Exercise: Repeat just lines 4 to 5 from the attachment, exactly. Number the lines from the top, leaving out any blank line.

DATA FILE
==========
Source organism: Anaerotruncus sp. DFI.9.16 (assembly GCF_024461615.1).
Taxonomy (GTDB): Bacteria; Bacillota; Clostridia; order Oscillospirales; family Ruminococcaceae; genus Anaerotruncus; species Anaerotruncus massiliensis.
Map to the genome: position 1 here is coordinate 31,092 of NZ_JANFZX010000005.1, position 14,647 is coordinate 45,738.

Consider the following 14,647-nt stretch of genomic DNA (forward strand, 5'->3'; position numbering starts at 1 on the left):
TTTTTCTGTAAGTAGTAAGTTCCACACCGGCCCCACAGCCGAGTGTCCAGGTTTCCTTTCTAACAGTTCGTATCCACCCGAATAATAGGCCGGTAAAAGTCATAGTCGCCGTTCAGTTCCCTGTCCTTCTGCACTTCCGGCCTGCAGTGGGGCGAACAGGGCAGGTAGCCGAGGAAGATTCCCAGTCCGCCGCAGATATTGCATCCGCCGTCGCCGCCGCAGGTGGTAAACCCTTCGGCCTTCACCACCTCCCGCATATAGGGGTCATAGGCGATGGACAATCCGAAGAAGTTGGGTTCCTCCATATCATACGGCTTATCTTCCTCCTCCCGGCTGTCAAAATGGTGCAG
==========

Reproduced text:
Consider the following 14,647-nt stretch of genomic DNA (forward strand, 5'->3'; position numbering starts at 1 on the left):
TTTTTCTGTAAGTAGTAAGTTCCACACCGGCCCCACAGCCGAGTGTCCAGGTTTCCTTTCTAACAGTTCGTATCCACCCGAATAATAGGCCGGTAAAAGTCATAGTCGCCGTTCAGTTCCCTGTCCTTCTGCACTTCCGGCCTGCAGTGGGGCGAACAGGGCAGGTAGCCGAGGAAGATTCCCAGTCCGCCGCAGATATTGCATCCGCCGTCGCCGCCGCAGGTGGTAAACCCTTCGGCCTTCACCACCTCCCGCATATAGGGGTCATAGGCGATGGACAATCCGAAGAAGTTGGGTTCCTCCATATCATACGGCTTATCTTCCTCCTCCCGGCTGTCAAAATGGTGCAG